The first thing that testing may help us do is to identify those SARS-CoV-2-infected individuals who have no symptoms, but who are still capable of transmitting the virus. These individuals, along with their close contacts, will need to be quarantined rapidly to protect others. These kinds of tests detect viral material and generally analyze cells collected via nasal or throat swabs.

The second way we can use testing is to identify individuals who’ve already been infected with SARS-CoV-2, but who didn’t get seriously ill and can no longer transmit the virus to others. These individuals may now be protected against future infections, and, consequently, may be in a good position to care for people with COVID-19 or who are vulnerable to the infection. Such tests use blood samples to detect antibodies, which are blood proteins that our immune systems produce to attack viruses and other foreign invaders.

A new study, published in Nature Medicine [1], models what testing of asymptomatic individuals with active SARS-CoV-2 infections may mean for future containment efforts. To develop their model, researchers at China’s Guangzhou Medical University and the University of Hong Kong School of Public Health analyzed throat swabs collected from 94 people who were moderately ill and hospitalized with COVID-19. Frequent in-hospital swabbing provided an objective, chronological record—in some cases, for more than a month after a diagnosis—of each patient’s viral loads and infectiousness.

The model, which also factored in patients’ subjective recollections of when they felt poorly, indicates:

• On average, patients became infectious 2.3 days before onset of symptoms.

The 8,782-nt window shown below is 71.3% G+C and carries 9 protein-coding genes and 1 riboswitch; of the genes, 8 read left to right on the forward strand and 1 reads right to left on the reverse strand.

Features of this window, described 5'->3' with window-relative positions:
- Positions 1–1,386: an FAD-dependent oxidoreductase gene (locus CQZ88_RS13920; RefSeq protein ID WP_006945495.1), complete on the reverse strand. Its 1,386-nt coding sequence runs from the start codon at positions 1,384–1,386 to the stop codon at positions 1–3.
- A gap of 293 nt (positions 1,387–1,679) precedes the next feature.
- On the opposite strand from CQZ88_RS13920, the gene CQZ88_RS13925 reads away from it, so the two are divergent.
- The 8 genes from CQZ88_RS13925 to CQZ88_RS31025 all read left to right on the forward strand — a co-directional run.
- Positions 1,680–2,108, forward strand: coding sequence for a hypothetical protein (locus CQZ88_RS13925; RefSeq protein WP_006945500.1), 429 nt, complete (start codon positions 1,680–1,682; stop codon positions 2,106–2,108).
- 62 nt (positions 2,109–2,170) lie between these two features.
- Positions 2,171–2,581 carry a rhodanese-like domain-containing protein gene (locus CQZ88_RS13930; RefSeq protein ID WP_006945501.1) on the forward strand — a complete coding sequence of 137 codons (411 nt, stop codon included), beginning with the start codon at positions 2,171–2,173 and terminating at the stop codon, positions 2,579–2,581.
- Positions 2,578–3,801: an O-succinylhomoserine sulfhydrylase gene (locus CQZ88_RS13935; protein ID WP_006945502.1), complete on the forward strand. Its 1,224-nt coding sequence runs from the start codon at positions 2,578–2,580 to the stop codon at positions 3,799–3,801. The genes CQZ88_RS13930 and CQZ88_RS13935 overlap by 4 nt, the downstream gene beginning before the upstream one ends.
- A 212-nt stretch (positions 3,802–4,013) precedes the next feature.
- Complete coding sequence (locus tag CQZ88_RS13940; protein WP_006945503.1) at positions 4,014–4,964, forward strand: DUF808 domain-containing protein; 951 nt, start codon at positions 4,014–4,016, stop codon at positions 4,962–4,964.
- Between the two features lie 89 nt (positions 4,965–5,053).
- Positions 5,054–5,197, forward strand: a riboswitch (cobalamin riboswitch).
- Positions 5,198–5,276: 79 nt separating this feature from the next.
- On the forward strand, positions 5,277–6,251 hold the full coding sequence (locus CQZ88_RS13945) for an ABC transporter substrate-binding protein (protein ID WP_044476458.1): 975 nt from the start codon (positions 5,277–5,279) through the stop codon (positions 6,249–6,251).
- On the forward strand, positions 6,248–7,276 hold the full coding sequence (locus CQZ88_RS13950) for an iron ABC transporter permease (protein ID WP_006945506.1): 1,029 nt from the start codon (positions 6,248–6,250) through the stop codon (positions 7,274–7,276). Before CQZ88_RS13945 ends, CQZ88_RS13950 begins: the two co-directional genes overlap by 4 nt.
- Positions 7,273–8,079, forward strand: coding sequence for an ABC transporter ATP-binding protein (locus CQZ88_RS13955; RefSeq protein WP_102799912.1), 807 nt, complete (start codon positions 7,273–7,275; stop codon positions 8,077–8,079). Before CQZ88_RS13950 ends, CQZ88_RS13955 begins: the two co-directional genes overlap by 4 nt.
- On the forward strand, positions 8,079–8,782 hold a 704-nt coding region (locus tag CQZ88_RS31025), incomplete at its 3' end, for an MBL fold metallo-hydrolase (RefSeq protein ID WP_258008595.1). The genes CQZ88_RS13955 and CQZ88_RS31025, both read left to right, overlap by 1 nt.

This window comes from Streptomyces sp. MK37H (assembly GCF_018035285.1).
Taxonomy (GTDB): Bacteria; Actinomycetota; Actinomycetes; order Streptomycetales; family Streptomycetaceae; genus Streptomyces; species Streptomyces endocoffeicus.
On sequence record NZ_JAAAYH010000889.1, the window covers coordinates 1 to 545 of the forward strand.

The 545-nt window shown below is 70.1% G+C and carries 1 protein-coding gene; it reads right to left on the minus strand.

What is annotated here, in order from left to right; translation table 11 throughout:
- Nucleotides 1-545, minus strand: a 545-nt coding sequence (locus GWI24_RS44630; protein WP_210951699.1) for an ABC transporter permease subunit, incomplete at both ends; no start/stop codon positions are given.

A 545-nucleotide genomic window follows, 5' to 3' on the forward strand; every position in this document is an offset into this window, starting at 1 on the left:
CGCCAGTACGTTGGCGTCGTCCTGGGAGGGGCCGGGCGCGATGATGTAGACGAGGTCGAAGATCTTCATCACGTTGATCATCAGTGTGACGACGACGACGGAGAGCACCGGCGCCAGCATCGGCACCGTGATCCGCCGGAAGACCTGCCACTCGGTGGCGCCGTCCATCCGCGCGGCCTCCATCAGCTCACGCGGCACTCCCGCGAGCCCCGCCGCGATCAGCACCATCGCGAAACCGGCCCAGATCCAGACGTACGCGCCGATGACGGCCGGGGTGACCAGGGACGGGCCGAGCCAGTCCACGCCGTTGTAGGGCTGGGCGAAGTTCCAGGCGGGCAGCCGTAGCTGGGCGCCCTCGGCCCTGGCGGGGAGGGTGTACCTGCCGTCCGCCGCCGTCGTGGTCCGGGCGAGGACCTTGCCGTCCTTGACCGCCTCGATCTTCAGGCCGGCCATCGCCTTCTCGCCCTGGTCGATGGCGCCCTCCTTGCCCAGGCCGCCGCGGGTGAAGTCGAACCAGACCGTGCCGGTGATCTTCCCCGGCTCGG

• Their highest level of potential viral spreading likely peaked hours before their symptoms appeared.
• Patients became rapidly less infectious within a week, although the virus likely remains in the body for some time.

The researchers then turned to data from a separate, previously published study [2], which documented the timing of 77 person-to-person transmissions of SARS-CoV-2. Comparing the two data sets, the researchers estimated that 44 percent of SARS-CoV-2 transmissions occur before people get sick.

Based on this two-part model, the researchers warned that traditional containment strategies (testing only of people with symptoms, contact tracing, quarantine) will face a stiff challenge keeping up with COVID-19. Indeed, they estimated that if more than 30 percent of new infections come from people who are asymptomatic, and they aren’t tested and found positive until 2 or 3 days later, public health officials will need to track down more than 90 percent of their close contacts and get them quarantined quickly to contain the virus.

The researchers also suggested alternate strategies for curbing SARS-CoV-2 transmission fueled by people who are initially asymptomatic. One possibility is digital tracing. It involves creating large networks of people who’ve agreed to install a special tracing app on their smart phones. If a phone user tests positive for COVID-19, everyone with the app who happened to have come in close contact with that person would be alerted anonymously and advised to shelter at home.

The NIH has a team that’s exploring various ways to carry out digital tracing while still protecting personal privacy. The private sector also has been exploring technological solutions, with Apple and Google recently announcing a partnership to develop application programming interfaces (APIs) to allow voluntary digital tracing for COVID-19 [3], The rollout of their first API is expected in May.

Of course, all these approaches depend upon widespread access to point-of-care testing that can give rapid results. The NIH is developing an ambitious program to accelerate the development of such testing technologies; stay tuned for more information about this in a forthcoming blog.